COMP NEWS – A new survey indicates that executives think hybrid working schedules are here to stay, despite some highly publicized return-to-office plans.

CEOs may want workers back in the office, but according to a new study most think a full return is unlikely.

Major firms, including Goldman Sachs and JPMorgan, have told some staffers they need to be back in the office five days a week. It’s a decision that has been largely unpopular with workers. Tech companies, including Meta and Google, are adopting a hybrid approach to office life, ordering staff back for three days each week.

Despite the rise in return-to-office mandates, one study has found that most US executives expect remote and hybrid work to continue to grow. The Survey of Business Uncertainty, which is jointly run by the Atlanta Federal Reserve Bank, the University of Chicago, and Stanford, surveys around 500 US businesses across industries and regions every month.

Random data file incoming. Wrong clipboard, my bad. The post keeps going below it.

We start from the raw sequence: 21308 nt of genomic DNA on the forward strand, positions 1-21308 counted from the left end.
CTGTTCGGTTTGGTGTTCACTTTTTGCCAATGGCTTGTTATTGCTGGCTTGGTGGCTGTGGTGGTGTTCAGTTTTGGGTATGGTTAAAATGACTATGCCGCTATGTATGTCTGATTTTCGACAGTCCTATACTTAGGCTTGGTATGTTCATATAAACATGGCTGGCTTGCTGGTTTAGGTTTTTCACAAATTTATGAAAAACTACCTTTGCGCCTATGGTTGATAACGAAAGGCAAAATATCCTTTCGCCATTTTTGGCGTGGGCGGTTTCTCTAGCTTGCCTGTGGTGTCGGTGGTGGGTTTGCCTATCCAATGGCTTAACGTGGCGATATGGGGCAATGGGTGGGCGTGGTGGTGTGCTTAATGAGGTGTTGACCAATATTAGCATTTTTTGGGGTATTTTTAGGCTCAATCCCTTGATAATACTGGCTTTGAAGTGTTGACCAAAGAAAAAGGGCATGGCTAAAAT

In July, executives were asked, “Looking forward to five years from now, what share of your firm’s full-time employees do you expect to be in each category [fully in person, hybrid, fully remote] in 2028?”

The study found that managers generally didn’t expect a return to pre-pandemic office life.

Instead, execs predicted the number of hybrid workers in their firm would increase by 2.2% over the next five years and the number of fully remote workers to increase by 1%. In contrast, management expected the number of fully in-person workers to drop by 3.1% between 2023 and 2028.

There are incentives for businesses to keep investing in remote work despite productivity concerns. Work-from-home options are highly valued by employees and can help reduce staff turnover.

To read more about the study on executives’ outlooks on hybrid work positions, click here.

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